In South Australia a Certificate of Occupancy is required for all new buildings (and building work where applicable) approved and built under the Planning, Development and Infrastructure Act 2016 (the PDI Act), excluding Class 10 structures such as sheds, carports, verandahs and the like.
Please note this requirement currently applies to rural and outback areas of South Australia. This requirement will also apply to urban areas at a later date in 2021.
The requirement of a Certificate of Occupancy now extends to Class 1 buildings (houses) under the PDI Act. This is a key change under the new system which owners, councils, certifiers and builders need to be aware of.
Class 1 developments completed after 1 July 2020 but approved under the Development Act 1993 do not require a certificate of occupancy. All other classes of buildings (Class 2-9) completed after 1 July 2020 do require a certificate.
For developments approved after 1 July 2020 under the PDI Act, the Certificate of Occupancy will be issued via PlanSA, from 8 October 2020. Use of the form (linked below) should only be used if the PlanSA portal is unavailable.
About Certificates of Occupancy
A Certificate of Occupancy is required for all new buildings (and building work where applicable) under the PDI Act (Class 1 to 9). This requirement excludes Class 10 structures such as sheds, carports, verandahs and the like. The ‘Decision Notification Form’ will list whether a Certificate is necessary for the approved development.
The purpose of this Certificate is to provide assurance to the owner that the building that has been constructed is suitable for occupancy. The Certificate will be issued electronically via the PlanSA portal.
A building approved under the PDI Act cannot be occupied until the Certificate of Occupancy has been issued. To do so represents a breach of the Act with a substantial penalty attached (up to $10,000).
The Certificate of Occupancy will be issued by either the building certifier who approved the building plans or the local council. This will be nominated on the Decision Notification Form at development approval stage.
Note: Further advice into the applicability of Certificates of Occupancy for Class 1a additions (e.g. extensions and renovations) is currently being developed and will be available soon via the PlanSA portal.
An application for a Certificate of Occupancy must:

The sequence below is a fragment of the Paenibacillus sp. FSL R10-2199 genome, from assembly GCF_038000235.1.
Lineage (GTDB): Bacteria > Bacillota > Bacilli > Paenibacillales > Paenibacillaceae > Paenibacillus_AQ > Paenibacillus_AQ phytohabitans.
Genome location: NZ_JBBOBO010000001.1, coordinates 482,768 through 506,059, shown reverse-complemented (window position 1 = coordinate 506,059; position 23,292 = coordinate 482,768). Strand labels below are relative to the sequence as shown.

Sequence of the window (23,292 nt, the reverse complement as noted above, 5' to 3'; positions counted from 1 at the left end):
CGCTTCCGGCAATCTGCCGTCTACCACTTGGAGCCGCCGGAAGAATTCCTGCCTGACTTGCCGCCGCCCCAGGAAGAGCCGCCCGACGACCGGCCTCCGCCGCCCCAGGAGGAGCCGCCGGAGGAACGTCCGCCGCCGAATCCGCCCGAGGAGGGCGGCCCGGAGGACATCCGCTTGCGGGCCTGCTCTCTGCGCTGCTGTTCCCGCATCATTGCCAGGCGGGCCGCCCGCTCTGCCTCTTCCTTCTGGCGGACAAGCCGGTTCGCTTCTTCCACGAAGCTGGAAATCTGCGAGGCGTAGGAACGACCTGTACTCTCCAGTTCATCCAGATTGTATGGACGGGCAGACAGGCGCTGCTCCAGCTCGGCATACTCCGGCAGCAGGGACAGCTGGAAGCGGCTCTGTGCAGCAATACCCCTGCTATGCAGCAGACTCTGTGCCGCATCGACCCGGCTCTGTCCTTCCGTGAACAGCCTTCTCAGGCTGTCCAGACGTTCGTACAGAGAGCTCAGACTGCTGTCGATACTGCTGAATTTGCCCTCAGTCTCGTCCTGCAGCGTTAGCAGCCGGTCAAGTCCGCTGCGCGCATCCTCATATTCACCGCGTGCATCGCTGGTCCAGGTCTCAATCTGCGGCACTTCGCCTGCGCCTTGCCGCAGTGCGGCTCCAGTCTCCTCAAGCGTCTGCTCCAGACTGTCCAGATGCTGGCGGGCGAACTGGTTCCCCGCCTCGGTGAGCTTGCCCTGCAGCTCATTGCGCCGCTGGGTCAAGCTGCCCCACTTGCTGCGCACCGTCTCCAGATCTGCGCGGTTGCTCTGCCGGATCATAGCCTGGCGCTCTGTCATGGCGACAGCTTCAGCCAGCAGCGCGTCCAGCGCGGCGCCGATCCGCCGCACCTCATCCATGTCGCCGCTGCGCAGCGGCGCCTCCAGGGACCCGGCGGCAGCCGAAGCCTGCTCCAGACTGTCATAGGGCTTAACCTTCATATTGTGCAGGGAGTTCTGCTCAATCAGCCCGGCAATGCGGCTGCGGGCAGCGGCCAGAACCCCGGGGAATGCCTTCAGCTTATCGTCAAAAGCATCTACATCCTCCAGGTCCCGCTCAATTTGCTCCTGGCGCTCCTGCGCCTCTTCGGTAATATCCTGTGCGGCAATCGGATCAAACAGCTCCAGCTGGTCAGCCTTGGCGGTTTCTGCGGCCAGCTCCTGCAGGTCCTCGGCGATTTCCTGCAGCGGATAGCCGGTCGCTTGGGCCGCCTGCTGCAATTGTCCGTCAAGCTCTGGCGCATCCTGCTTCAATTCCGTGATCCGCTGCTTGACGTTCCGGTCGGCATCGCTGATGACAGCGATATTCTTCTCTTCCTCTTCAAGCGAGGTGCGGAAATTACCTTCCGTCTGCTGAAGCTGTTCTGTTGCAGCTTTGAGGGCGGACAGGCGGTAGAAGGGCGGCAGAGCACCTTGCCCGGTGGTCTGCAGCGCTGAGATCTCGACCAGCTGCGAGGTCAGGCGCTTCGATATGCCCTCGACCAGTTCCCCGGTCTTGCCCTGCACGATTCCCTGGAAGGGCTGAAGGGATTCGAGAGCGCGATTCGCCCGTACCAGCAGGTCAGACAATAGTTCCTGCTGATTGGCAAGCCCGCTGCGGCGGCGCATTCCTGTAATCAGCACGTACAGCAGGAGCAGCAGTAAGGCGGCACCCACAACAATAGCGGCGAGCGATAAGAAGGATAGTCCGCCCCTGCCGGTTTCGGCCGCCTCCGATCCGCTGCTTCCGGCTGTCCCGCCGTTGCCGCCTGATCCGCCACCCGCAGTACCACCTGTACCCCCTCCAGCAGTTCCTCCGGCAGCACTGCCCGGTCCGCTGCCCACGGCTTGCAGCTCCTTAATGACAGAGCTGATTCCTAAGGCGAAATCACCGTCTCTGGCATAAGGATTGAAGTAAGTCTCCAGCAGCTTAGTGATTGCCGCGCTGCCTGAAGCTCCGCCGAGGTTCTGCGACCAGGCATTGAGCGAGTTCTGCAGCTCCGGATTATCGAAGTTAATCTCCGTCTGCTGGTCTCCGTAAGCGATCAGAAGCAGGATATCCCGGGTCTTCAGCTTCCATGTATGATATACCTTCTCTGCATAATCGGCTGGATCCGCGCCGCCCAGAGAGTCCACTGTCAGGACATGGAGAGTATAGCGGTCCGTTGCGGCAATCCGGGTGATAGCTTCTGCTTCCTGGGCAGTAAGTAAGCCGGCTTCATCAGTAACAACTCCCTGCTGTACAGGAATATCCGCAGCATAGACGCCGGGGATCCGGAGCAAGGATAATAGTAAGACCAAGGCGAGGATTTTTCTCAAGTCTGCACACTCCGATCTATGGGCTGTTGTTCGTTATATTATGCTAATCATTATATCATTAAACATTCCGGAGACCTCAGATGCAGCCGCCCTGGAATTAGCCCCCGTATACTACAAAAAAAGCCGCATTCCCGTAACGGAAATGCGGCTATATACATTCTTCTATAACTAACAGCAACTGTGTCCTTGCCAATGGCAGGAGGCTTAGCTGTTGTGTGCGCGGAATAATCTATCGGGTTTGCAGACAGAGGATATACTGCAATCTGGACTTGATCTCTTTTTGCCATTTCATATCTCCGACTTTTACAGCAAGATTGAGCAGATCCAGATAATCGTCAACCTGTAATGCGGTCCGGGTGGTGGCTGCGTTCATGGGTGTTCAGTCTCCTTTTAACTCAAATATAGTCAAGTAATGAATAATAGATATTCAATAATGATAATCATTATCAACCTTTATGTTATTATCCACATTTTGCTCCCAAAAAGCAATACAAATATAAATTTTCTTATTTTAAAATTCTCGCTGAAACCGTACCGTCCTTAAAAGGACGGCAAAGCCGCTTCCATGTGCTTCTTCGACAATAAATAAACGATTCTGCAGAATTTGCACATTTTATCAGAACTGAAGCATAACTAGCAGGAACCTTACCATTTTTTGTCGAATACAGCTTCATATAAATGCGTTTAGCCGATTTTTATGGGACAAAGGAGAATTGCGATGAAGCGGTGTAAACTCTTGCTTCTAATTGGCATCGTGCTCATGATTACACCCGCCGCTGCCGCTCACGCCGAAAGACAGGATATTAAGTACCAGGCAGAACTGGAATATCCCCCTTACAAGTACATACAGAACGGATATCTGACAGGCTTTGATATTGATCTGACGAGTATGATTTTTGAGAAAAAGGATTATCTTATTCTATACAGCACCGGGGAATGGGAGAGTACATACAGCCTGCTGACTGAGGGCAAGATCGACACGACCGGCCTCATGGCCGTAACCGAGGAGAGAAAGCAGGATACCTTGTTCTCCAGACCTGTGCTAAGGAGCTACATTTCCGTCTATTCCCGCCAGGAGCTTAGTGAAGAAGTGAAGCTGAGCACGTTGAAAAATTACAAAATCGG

- include any information required by the council or building certifier
- be accompanied by certificates, reports or other documentation as the regulations may require (including the Statement of Compliance)
- be accompanied by the appropriate fee.
Note: Specific requirements in relation to individual buildings may differ and the applicant and the building certifier or council will need to clearly communicate these requirements as the application for the Certificate is made via the PlanSA portal.
Owners should note that there is currently no specific checklist for the issuing of a Certificate of Occupancy and it is considered building certifiers or council will exercise their professional judgement in determining whether a building is suitable for occupancy, so long as the requirements of the PDI Act and General Regulations are met.
Further advice in relation to this issue is provided in the Advisory Notice linked below (see Additional Information).
The application for and the issuing of a Certificate of Occupancy must take place in accordance with the requirements of the PDI Act and the General Regulations.
Following completion of construction an application for a Certificate of Occupancy can be made by the applicant or owner via the PlanSA portal.
A key document that must be provided for the application process to commence is a completed Statement of Compliance. This Statement is prepared by the builder at the end of the construction process. This Statement must be signed by:
- a licensed building work contractor responsible for carrying out the work, a registered building work supervisor, or a building certifier, after they have completed all contracted work
- the owner or by someone acting on his or her behalf, after they have checked that all contracted work has been completed.
Once all required documentation has been received then the process for issuing the Certificate can commence, during which the council or certifier will verify that all necessary requirements have been met.
This process will be undertaken by either the building certifier who approved the building plans or the local council. This will be nominated on the Decision Notification Form at development approval stage.
This process has been built into the new PlanSA portal; however, a PDF version of the Certificate remains available (as a backup only, see below).
The timeframe for issuing a Certificate of Occupancy is five business days from receipt of the council / builder certifier receiving a valid application for a Certificate, and 20 business days if a report from a fire authority is necessary (Class 2 to 9s only, if applicable).
Note: A slightly longer timeframe than five business days will apply if a building has been nominated for a completion inspection by council. In this instance the inspection and any rectification work required must be completed prior to the Certificate being issued.
The statutory fee for a Certificate of Occupancy is set by the Planning, Development and Infrastructure (Fees, Charges and Contributions) Regulations 2019.
A list of current fees, including the statutory fee for a Certificate of Occupancy is available.
The statutory fee is the fee that a council may levy for issuing a Certificate. If your Certificate is issued by a building certifier then they are able to charge a private fee for performing this function.
If you can't find a document, try searching PlanSA's resources library.